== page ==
The Redmi Note 9 runs MIUI 11 based on Android 10. MIUI 11 comes with some key features like a system-wide dark mode, second space to privately store apps and photos, a lite mode, dual apps and Google’s digital wellbeing and parental controls. There’s also a dashboard of sorts that’s accessible by swiping right on the home screen, showng you utility apps, recommended apps, news and much more.
As per usual, there are dozens of Xiaomi’s own apps on the phone, and most of these can’t be uninstalled. Apart from this, there are also around 10 third-party apps pre-installed on the device.
GetApps, which is Xiaomi’s own app store continues to send annoying notifications, and these will need to be turned off manually. GetApps also prompts you to download nearly 900MB worth of apps when you set up your phone. There are other prompts you need to be wary of when setting up the device, such as giving privacy permissions to Mint keyboard (another Xiaomi app) and turning off personalized ads. The whole experience feels a bit intrusive, and can seem a bit much if you’re not aware of how to tweak app permissions.
While the Note 9 Pro and Pro Max feature Snapdragon 720G processors, the Note 9 is the odd one out with its MediaTek Helio G85 chipset. Xiaomi also opted for a MediaTek processor last year on the Redmi Note 8 Pro, which came with the reliable Helio G90T. The Helio G85 on the Note 9 isn’t as powerful, but is a perfectly capable budget chipset.
There were a few freezes during my usage, and I noticed using some Instagram filters made the camera lag a bit, but apart from that, the Redmi Note 9 has been quite smooth when it comes to daily usage. I had no issues with several apps running in the background, and could easily multi-task when switching between apps from the recents menu.
As for gaming, the phone loads PUBG in HD graphics and a medium frame rate. It gets slightly warm around the camera after gaming for 10-15 minutes, but doesn’t become uncomfortably hot. I noticed a few frame drops and stutters during gameplay, but overall the processor fares decently well for heavy games.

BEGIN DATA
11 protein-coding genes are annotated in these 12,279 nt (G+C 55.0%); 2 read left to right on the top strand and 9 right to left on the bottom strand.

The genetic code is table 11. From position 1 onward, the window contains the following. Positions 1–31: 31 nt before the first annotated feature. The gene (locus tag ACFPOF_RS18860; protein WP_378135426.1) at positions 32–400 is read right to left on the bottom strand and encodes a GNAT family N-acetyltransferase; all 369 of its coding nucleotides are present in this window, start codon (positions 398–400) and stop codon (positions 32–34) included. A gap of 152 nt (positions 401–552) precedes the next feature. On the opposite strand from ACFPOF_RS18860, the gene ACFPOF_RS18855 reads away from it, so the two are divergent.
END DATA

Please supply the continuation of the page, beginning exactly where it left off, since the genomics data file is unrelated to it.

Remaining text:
The Redmi Note 9’s 5,020mAh battery is one of the best in this price range. Over a period of two days, I managed to get more than 8 hours of screen on time, and this is with a bit of juice leftover. Granted I wasn’t playing many games during this time, but I used it for a fair bit of browsing, Twitter, Instagram and WhatsApp, video and voice calls and the camera.
The charger bundled in the box is rated at 22.5W, although at the time of writing this review, the charging speeds are capped at 18W. As per Xiaomi, the full charging speeds will be enabled via an OTA update in the future. In our charging tests, the phone’s battery took 2 hours and 45 minutes to charge completely, but the faster charging rate should improve those speeds a bit.
At its starting price of Rs 11,999 (going up to Rs 14,999 for the 6GB + 128GB variant), the Redmi Note 9 goes up against the recently launched Realme 6i (first impressions) in India. The Realme 6i trumps the Redmi Note 9 with its more powerful Helio G90T chipset, 90Hz display and 30W fast charging. That said, it features a smaller 4,300mAh battery and the storage maxes out at 64GB.
If you’re looking for a clutter-free interface, the Moto G8 Plus is another option in this price band. It comes with stock Android 10, the reliable Snapdragon 665 processor and 48MP quad cameras. The 4,000mAh battery is a bit of a compromise, but it should still pack in enough juice for an entire day’s worth of usage.
The Redmi Note 9 is another solid Note-series phone from Xiaomi. Despite its flaws, it’s a fairly reliable phone that will serve you well if you want a value for money phone with good battery life and performance. If you can stretch your budget though, I recommend looking at the excellent Redmi Note 9 Pro, which offers a more powerful Snapdragon 720G chipset and sleeker design for a small premium.
Pricebaba’s rating: 8 / 10
- Good performance
- Excellent battery life
- Primary camera takes good photos
- Fast charging
- No 90Hz display
- Wide-angle and macro cameras aren’t great
- Cluttered software